As is the case with all of Studio Ghibli’s hand-drawn animated dramas, including “Ponyo” and “The Wind Rises”, their latest, “The Red Turtle”, is incredibly picturesque. The scenery, consisting of landscapes, seascapes, sunrises and shots of the glowing moon, is absolutely gorgeous. However, even though it’s never uninteresting and presents challenges in its interpretation, “The Red Turtle” is not on the same level as the studio’s finest work.
This film has practically no dialogue – a technique that works and is appropriate considering the circumstances of the story. The premise is simple: a sailor gets washed ashore on a deserted island during a storm at sea. In his attempts to leave, he comes in contact with a giant red turtle, and eventually, a woman and a boy.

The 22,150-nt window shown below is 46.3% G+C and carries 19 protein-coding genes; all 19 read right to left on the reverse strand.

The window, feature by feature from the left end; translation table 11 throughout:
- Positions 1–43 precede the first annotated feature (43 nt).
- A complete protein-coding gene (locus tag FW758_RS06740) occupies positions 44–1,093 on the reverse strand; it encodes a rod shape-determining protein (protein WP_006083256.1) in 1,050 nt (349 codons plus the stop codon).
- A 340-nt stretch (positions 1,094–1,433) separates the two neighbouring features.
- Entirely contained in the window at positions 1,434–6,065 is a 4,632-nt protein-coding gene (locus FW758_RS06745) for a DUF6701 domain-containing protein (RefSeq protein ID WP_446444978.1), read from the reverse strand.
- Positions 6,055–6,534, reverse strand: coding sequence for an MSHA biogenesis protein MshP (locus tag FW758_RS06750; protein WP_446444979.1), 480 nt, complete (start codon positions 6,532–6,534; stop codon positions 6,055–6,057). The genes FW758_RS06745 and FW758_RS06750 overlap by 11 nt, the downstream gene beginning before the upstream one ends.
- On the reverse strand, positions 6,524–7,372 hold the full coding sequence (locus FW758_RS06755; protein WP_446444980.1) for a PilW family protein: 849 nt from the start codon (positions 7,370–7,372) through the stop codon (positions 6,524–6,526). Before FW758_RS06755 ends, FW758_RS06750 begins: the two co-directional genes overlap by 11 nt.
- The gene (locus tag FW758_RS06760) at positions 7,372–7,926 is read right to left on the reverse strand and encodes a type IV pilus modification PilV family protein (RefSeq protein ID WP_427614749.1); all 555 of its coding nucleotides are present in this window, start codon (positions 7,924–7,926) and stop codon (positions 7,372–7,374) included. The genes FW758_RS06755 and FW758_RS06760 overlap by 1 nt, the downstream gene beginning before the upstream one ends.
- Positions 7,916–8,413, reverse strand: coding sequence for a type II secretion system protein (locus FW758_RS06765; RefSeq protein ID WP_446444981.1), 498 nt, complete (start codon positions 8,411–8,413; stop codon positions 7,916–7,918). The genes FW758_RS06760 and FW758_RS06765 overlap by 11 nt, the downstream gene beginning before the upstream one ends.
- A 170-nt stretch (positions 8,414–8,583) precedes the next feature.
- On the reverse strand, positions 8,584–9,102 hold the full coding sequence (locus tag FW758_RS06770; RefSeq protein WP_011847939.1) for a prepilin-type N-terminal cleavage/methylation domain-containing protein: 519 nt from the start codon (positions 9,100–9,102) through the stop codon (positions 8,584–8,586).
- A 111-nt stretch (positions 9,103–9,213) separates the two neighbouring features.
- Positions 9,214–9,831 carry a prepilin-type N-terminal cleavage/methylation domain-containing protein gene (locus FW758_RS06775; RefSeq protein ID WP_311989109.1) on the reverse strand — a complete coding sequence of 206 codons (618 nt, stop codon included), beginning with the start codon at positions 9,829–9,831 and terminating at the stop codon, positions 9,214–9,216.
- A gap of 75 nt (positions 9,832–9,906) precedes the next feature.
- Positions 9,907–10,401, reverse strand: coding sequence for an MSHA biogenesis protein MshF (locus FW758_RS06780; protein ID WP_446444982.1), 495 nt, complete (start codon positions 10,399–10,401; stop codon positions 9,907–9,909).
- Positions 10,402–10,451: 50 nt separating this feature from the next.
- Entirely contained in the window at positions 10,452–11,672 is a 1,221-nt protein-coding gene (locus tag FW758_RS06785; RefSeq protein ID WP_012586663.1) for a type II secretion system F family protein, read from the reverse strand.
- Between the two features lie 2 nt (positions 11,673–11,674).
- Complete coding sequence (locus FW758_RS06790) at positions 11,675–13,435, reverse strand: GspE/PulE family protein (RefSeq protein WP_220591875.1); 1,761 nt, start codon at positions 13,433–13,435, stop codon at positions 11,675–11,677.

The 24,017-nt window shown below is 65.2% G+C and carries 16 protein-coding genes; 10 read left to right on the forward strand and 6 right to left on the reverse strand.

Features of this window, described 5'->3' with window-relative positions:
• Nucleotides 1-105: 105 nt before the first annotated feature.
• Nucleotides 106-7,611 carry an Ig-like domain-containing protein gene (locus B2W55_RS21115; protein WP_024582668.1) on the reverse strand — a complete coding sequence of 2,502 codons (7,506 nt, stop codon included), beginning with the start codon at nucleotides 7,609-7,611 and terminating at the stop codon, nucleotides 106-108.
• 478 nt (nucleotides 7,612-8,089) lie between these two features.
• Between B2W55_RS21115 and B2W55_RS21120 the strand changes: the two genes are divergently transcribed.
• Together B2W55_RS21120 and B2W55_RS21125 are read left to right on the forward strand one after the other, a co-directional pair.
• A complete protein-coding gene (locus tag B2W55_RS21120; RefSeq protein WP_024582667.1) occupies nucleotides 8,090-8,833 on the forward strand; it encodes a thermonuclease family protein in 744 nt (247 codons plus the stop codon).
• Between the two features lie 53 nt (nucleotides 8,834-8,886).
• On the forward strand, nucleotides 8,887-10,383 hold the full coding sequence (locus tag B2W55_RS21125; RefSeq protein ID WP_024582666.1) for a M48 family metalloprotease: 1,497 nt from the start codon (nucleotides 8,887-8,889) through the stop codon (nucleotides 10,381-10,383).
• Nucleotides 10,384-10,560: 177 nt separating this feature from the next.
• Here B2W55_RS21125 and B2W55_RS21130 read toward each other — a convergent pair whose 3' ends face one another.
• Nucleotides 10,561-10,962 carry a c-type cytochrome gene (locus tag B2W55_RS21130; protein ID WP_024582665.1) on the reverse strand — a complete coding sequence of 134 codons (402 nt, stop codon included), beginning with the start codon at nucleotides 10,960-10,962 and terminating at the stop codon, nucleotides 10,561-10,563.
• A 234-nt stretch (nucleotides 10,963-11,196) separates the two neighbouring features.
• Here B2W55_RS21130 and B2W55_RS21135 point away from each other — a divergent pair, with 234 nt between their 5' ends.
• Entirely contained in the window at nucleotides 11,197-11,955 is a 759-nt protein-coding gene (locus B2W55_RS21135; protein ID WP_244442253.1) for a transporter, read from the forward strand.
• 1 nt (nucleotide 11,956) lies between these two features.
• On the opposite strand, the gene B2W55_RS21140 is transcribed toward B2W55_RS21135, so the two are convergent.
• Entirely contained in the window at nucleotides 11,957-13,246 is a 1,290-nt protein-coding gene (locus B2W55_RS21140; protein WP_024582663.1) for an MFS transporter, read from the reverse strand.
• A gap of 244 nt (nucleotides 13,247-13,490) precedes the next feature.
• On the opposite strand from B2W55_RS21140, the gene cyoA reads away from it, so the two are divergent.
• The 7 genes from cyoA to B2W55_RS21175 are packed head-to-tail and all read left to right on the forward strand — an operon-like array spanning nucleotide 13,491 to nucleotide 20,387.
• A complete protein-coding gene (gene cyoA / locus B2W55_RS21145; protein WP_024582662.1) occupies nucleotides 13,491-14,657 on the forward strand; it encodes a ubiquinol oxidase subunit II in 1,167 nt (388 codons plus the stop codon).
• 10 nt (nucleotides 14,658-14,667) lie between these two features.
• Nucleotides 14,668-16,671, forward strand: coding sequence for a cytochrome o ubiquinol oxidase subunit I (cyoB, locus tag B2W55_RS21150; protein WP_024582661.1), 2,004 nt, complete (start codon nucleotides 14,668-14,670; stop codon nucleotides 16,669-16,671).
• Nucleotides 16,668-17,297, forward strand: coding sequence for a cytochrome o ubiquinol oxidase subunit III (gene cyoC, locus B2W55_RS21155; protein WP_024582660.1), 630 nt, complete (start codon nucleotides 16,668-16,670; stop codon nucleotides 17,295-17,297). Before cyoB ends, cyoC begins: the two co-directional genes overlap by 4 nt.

Oscar-winning co-writer and director Michael Dudok de Wit has crafted a visually stunning allegory on life and time through the small handful of human and animal characters that come and go throughout the film. Yet, even in this context, some of the elements don’t flow together well (or make sense), and the power of the heavy symbolism is muted due to a climax that’s far from unexpected.
On The Official LCJ Report Card, “The Red Turtle” gets a B-.
Running Time: 81 min.